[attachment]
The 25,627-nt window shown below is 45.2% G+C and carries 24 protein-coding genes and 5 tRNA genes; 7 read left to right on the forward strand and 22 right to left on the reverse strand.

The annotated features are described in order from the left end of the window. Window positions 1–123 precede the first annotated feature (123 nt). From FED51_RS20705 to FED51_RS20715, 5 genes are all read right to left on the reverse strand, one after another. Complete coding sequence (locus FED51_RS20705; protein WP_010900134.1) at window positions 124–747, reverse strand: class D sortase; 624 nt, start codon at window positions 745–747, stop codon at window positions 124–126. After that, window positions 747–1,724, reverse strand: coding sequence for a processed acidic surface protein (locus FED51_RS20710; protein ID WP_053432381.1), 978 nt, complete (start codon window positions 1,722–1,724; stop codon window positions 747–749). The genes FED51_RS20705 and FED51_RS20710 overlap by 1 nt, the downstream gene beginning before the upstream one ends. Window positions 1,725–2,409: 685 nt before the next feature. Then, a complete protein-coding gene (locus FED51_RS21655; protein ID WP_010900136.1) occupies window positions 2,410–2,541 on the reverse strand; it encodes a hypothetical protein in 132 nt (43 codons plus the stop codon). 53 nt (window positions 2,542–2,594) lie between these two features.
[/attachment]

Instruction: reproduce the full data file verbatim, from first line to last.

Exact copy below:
The 25,627-nt window shown below is 45.2% G+C and carries 24 protein-coding genes and 5 tRNA genes; 7 read left to right on the forward strand and 22 right to left on the reverse strand.

The annotated features are described in order from the left end of the window. Window positions 1–123 precede the first annotated feature (123 nt). From FED51_RS20705 to FED51_RS20715, 5 genes are all read right to left on the reverse strand, one after another. Complete coding sequence (locus FED51_RS20705; protein WP_010900134.1) at window positions 124–747, reverse strand: class D sortase; 624 nt, start codon at window positions 745–747, stop codon at window positions 124–126. After that, window positions 747–1,724, reverse strand: coding sequence for a processed acidic surface protein (locus FED51_RS20710; protein ID WP_053432381.1), 978 nt, complete (start codon window positions 1,722–1,724; stop codon window positions 747–749). The genes FED51_RS20705 and FED51_RS20710 overlap by 1 nt, the downstream gene beginning before the upstream one ends. Window positions 1,725–2,409: 685 nt before the next feature. Then, a complete protein-coding gene (locus FED51_RS21655; protein ID WP_010900136.1) occupies window positions 2,410–2,541 on the reverse strand; it encodes a hypothetical protein in 132 nt (43 codons plus the stop codon). 53 nt (window positions 2,542–2,594) lie between these two features.